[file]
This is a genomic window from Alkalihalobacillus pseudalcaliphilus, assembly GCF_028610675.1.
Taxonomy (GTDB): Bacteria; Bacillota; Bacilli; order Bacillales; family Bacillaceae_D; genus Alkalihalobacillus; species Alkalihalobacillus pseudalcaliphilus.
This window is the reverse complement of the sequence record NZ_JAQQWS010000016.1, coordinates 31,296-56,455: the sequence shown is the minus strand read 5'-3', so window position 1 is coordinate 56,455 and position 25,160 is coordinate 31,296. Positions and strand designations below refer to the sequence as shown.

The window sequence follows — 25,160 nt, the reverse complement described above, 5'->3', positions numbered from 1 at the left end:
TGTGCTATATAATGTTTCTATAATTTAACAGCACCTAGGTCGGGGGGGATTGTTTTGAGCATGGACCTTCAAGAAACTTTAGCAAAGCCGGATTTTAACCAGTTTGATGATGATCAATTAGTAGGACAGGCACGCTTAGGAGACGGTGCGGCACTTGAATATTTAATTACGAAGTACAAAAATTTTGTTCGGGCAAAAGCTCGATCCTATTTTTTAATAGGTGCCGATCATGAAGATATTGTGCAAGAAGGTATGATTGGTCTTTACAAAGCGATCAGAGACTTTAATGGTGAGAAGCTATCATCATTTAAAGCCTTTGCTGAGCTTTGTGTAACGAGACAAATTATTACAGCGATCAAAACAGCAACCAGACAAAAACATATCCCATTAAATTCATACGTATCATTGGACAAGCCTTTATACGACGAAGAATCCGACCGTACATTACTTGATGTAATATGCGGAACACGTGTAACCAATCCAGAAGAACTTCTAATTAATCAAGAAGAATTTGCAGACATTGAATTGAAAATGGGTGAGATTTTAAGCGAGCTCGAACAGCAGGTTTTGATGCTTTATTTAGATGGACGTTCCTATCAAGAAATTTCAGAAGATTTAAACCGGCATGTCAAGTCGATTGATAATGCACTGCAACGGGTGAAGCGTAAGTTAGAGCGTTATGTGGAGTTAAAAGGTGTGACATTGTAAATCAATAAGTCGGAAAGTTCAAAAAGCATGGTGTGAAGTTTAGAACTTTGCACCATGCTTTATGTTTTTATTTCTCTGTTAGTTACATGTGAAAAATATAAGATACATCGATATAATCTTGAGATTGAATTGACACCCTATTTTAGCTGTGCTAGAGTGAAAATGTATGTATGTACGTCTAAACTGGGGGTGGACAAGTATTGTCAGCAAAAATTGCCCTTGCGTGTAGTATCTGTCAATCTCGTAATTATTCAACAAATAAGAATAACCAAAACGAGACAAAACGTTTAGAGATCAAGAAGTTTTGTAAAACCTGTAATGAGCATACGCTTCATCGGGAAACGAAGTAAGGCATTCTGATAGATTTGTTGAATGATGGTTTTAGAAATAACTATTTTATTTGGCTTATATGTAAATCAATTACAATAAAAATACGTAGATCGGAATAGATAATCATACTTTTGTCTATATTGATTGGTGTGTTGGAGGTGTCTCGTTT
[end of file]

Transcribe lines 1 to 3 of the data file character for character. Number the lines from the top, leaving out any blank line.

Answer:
This is a genomic window from Alkalihalobacillus pseudalcaliphilus, assembly GCF_028610675.1.
Taxonomy (GTDB): Bacteria; Bacillota; Bacilli; order Bacillales; family Bacillaceae_D; genus Alkalihalobacillus; species Alkalihalobacillus pseudalcaliphilus.
This window is the reverse complement of the sequence record NZ_JAQQWS010000016.1, coordinates 31,296-56,455: the sequence shown is the minus strand read 5'-3', so window position 1 is coordinate 56,455 and position 25,160 is coordinate 31,296. Positions and strand designations below refer to the sequence as shown.